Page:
number of forms especially since the bewildering array of grotesquery in these
authors' works appears in such a wide variety of contexts and functions. lt is,
therefore, imperative to arrive at sorne generalizations that can orient us in the coming
study, generalizations regarding the form the negative dimensions assume across the
wide span of their grotesque. Though we can not hope to exhaust the immense number
of variants present in each of these areas, these initial observations can serve as a
useful frame of reference for our discussion. '1
One general category could, for convenience, be called the "creatural"" a term
employed by Erich Auerbach to denote all that has to do with the moitai or physical
limits of man's existence--ilIness, aging, decay, and death--and the consequences of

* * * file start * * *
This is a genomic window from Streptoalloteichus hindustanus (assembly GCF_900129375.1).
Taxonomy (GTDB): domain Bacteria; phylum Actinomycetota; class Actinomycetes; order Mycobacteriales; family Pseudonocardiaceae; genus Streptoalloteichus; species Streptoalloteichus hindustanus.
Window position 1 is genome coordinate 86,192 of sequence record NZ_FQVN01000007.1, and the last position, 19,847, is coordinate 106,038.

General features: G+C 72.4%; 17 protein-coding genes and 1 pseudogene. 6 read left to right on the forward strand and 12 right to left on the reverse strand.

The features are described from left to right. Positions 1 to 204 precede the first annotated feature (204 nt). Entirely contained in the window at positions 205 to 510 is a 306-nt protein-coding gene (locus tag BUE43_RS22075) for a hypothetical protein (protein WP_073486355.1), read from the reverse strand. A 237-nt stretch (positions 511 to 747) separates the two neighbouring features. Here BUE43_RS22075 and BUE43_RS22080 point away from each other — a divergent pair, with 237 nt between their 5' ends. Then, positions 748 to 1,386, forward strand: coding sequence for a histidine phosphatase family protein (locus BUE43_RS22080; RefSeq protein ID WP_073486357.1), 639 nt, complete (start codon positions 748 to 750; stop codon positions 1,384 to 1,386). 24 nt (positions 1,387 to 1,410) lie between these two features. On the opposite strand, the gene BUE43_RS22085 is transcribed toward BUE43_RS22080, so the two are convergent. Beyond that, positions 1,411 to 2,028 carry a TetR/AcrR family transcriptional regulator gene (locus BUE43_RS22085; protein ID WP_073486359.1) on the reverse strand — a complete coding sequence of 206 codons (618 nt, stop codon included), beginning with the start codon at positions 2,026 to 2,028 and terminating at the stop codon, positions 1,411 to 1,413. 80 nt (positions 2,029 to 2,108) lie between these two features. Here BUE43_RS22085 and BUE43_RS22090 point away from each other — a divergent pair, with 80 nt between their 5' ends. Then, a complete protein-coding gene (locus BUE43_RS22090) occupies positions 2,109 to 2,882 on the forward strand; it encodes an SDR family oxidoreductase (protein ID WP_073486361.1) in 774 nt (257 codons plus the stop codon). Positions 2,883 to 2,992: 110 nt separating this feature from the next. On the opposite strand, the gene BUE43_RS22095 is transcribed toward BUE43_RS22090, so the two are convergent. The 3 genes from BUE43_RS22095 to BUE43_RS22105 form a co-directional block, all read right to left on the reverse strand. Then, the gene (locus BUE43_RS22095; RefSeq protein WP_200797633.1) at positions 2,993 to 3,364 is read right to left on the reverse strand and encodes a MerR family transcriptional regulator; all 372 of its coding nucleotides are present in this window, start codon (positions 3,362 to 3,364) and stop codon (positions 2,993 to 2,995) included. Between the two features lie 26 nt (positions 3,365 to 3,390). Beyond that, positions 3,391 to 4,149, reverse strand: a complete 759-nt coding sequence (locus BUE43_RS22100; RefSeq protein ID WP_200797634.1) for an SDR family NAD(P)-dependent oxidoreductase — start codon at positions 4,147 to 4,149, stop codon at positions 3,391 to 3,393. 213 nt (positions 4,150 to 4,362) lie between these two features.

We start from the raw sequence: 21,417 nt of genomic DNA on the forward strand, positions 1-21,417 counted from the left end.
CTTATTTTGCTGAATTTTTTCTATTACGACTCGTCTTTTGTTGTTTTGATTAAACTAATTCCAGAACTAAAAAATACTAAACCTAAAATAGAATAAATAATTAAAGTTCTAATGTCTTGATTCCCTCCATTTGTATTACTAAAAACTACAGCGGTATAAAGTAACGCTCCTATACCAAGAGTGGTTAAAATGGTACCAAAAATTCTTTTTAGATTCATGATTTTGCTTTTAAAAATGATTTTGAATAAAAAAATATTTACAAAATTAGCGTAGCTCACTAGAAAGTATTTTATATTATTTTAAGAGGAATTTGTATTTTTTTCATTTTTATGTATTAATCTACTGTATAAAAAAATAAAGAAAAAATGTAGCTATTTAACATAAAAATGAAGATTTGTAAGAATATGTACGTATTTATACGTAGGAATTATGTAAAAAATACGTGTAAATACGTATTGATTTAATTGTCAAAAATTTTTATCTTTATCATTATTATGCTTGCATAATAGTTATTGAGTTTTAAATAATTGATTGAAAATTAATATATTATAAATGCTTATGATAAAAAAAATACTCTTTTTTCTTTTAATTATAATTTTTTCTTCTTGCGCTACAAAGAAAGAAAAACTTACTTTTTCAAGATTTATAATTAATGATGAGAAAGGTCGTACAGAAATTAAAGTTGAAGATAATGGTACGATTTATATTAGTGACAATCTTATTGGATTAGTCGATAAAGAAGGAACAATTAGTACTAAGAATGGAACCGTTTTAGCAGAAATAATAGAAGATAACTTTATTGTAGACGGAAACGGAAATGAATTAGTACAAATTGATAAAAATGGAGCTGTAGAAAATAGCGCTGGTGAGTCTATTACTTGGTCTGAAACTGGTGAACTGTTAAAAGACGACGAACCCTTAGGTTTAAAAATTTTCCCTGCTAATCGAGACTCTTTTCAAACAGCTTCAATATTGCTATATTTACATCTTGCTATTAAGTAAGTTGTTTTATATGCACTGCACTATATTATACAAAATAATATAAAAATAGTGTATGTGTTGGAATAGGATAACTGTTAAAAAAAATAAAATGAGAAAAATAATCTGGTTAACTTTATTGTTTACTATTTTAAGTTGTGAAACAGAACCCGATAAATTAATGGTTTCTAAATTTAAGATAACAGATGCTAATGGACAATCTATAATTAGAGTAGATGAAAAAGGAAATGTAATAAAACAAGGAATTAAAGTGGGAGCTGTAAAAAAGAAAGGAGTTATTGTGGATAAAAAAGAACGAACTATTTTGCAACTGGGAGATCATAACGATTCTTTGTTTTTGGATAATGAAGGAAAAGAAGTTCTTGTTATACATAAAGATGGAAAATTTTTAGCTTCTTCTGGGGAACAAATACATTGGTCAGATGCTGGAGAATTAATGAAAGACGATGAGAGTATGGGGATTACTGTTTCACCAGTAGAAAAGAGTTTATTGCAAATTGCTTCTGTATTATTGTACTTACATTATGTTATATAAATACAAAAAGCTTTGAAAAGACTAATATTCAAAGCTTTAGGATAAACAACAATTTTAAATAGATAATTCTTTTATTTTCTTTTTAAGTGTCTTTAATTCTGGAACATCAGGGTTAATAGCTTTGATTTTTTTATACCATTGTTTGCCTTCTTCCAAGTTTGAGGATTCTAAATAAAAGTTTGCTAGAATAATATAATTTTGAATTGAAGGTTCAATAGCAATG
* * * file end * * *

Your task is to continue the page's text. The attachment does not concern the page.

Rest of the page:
these limits. Other aspects of man's physical existence subsumed by this category,
would be all those biological operations the human organism shares with other
members of the animal kingdom, including the acts of eating, defecating, urinating,
breaking wind, copulating, menstruating, and so forth. While many of those somatic
activities carry less negative implications than the various processes of disintegration,
they are, nonetheless, limitations that the reasoning animal would rather ignore. As we
shall see, in the topsy-turvy world of the grotesque, even the more innocuous oper-
ations, such as eating, can easily be given the negative dimensions of defecation. Life
begins in "[t]he place of excrement"" and ends in decay, putrefaction and death.

What occurs in the interim, is subject to the madness of animal appetite and fraught
with blunders of ail kinds.
Related to this general area of negativity is ail the ugliness of mind and body we